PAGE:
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Lifestyle Tips for Managing Lymphedema

Lymphedema is a common side effect that may affect a cancer survivor months or even years after treatments such as surgery or radiation therapy. Here are some tips to help manage lymphedema.
BY Simone Gampel, RD, CDE
PUBLISHED November 29, 2017
Lymphedema is a common side effect that may affect a cancer survivor months or even years after treatments such as surgery or radiation therapy. As part of the circulatory system, the lymph organs play many roles in the body including fluid balance and immunity.

Lymph fluid is a lipid- and protein-rich fluid found within the lymphatic system that contains white blood cells and helps remove waste. When lymph nodes don’t filter and drain lymph fluid appropriately, the fluid will accumulate and lead to fluid retention and abnormal swelling around the extremities. Lymphedema can also affect other body parts such as the face, neck and abdomen.

Some typical signs and symptoms of lymphedema include a tight or heavy feeling in your arms or legs, limited range of motion from swelling in extremities, pain or discomfort and hardening of skin.

There is no specific medical nutrition therapy to cure lymphedema, but here are some tips to help manage symptoms, and possibly prevent lymphedema onset.
  1. Maintain a healthy weight. There is an association between a high body mass index (BMI), or obesity, and an increased risk for lymphedema. The more adipose tissue or fat one has, the more the lymphatic system will struggle to pass fluid. Excessive fat also promotes more inflammation. To successfully manage weight, balance meals with low-fat, nutrient-dense foods. Include lean protein, whole grains, fruits, vegetables and dairy in daily meals and snacks. It is important not to follow fad diets that restrict any food group. Eating foods from each food group guarantees that the body receives all its vital nutrients for survival. Monitor daily caloric intake. Phone apps like MyFitnessPal and Lose It! make tracking food consumption easy. Each person has their own unique circumstances, so it would be best to consult a dietitian for guidance.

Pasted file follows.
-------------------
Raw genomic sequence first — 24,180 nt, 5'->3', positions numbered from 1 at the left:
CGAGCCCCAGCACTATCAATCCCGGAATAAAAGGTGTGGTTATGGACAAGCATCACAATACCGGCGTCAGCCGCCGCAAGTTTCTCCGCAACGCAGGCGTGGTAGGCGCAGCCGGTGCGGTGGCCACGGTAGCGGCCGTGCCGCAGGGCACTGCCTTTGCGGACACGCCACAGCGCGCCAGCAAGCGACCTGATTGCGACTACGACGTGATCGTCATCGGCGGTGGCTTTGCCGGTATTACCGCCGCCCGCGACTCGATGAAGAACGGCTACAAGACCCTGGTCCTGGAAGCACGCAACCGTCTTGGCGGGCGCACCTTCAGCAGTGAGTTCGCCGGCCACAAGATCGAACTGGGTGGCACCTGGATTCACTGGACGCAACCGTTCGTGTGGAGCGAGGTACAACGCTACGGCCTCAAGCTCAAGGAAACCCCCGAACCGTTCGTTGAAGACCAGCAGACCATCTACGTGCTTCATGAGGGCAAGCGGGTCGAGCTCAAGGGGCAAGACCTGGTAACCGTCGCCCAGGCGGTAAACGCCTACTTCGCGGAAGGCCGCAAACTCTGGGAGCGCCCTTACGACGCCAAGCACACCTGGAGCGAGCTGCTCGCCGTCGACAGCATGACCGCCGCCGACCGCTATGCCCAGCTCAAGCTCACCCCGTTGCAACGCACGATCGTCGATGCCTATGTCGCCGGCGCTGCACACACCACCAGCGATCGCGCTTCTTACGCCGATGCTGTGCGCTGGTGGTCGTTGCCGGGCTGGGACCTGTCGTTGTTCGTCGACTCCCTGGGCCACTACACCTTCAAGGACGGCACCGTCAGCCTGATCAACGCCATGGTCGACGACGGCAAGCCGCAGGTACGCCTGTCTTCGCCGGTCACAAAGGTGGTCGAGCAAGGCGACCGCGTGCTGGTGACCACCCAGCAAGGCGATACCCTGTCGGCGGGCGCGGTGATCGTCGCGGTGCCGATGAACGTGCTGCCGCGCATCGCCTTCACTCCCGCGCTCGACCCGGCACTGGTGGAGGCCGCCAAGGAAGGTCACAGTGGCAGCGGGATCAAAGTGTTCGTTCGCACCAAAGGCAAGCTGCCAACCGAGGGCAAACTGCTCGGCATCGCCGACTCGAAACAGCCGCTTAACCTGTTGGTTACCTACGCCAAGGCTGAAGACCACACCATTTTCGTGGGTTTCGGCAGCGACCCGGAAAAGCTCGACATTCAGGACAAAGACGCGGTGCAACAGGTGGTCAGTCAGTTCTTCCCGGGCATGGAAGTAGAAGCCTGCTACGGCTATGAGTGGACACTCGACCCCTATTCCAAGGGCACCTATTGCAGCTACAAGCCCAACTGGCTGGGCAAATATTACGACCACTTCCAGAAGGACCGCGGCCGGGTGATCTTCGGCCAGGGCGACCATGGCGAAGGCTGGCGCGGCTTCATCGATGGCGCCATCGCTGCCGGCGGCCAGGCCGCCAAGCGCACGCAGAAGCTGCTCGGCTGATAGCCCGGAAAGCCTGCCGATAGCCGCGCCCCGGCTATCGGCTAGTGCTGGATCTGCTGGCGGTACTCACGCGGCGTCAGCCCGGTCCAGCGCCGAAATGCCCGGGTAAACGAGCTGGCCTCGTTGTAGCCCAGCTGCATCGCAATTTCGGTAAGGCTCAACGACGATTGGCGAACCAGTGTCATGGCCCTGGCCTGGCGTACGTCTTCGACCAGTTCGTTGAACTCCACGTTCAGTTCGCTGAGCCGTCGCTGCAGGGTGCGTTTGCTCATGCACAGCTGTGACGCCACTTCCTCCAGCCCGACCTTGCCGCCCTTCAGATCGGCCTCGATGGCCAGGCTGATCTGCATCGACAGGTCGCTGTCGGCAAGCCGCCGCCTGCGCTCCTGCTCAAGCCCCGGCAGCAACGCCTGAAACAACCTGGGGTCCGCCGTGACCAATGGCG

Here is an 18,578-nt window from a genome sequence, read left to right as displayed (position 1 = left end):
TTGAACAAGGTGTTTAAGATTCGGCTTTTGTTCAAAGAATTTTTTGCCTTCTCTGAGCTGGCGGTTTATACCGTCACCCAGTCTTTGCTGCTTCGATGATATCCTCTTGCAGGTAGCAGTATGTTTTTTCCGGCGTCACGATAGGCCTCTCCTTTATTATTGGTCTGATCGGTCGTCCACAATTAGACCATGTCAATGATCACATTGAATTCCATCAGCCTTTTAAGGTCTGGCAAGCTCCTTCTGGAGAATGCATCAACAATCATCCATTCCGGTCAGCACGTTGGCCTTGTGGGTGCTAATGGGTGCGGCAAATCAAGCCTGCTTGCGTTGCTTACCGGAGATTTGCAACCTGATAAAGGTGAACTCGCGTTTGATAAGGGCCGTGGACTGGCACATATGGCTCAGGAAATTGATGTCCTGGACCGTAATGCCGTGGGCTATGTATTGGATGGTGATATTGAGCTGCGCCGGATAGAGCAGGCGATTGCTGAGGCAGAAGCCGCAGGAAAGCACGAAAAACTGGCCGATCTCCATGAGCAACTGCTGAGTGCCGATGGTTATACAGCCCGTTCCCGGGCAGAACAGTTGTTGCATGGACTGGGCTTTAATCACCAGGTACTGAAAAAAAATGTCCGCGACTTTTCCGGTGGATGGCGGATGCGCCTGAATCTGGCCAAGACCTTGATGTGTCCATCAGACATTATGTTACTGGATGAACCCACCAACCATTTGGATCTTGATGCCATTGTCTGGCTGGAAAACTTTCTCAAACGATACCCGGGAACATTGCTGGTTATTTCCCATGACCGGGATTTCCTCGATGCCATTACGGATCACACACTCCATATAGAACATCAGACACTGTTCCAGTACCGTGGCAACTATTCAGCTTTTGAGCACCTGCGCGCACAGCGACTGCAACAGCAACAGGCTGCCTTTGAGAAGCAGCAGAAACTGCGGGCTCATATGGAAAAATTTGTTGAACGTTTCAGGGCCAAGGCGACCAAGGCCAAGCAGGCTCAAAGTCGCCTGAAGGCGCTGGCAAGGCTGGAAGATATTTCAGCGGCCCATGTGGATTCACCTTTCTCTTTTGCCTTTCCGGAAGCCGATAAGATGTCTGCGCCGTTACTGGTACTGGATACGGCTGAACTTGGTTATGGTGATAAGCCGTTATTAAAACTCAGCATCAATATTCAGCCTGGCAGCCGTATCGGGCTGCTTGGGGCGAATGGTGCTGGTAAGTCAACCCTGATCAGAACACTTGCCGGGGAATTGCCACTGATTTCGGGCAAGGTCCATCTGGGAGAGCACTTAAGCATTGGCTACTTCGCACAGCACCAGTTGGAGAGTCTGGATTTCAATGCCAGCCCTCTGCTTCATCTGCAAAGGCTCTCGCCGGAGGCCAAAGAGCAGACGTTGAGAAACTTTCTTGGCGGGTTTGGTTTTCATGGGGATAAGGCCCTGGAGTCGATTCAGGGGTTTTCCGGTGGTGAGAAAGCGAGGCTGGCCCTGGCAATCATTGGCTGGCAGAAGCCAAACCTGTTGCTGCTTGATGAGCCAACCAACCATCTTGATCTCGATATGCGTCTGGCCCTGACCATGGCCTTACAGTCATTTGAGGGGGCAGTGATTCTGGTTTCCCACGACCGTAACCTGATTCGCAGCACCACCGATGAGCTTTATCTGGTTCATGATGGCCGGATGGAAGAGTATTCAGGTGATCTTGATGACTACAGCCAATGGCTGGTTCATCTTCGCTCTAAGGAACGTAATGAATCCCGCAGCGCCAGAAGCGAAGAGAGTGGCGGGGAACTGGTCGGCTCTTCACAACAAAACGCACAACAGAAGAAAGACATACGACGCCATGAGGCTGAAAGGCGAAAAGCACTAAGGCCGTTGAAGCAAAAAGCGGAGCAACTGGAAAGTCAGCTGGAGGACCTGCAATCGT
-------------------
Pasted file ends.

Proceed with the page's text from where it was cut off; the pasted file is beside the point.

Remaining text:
2. Exercise. Exercises that promote joint motion, stretching and strength training will help with circulation and improve lymph vessel activity. Consult a medical specialist such as a physical therapist or certified lymphedema therapist to safely execute any exercise program.
  3. Avoid diuretics (“water pills”), alcohol and caffeine. While diuretic medications generally work well with fluid retention associated with venous insufficiency (such as conditions like congestive heart failure), they do not work well with excess lymph fluid-associated lymphedema. Alcohol and caffeine could also function like diuretics. They both could dilate the lymph tissue and cause more swelling, and as a result, exacerbate the lymphedema.
  4. Don’t adopt a low-protein diet. Consumed protein has no connection with the protein in the lymph fluid. Low-protein diets may actually be harmful, as proteins contain essential amino acids that the body requires. Insufficient protein intake could result in malnutrition and muscle wasting. Each meal should include at least three ounces of lean protein such as eggs, fish, chicken, turkey and lean beef.
  5. Reduce salt intake. Salt promotes fluid retention. There are no official guidelines for avoiding salt for lymphedema, however people who are sensitive to salt might exacerbate their symptoms if they eat high-sodium foods. Current recommendations for salt intake are less than 2,300 mg for healthy individuals and less than 1,500 mg for people who have cardiac disease, diabetes and kidney disease.
In addition to good nutrition and exercise, there are many other strategies like compression therapy, massage therapy and proper skin care that can aid in the treatment of lymphedema. Talk to your doctor first if you would like to explore these options.

Simone Gampel, RD, CDE, is a Registered Dietitian with Summit Medical Group in Berkeley Heights, NJ. She has worked in private practice, home care and large university hospitals. She currently works with diabetic, bariatric, gastric and surgical oncology patients.


 
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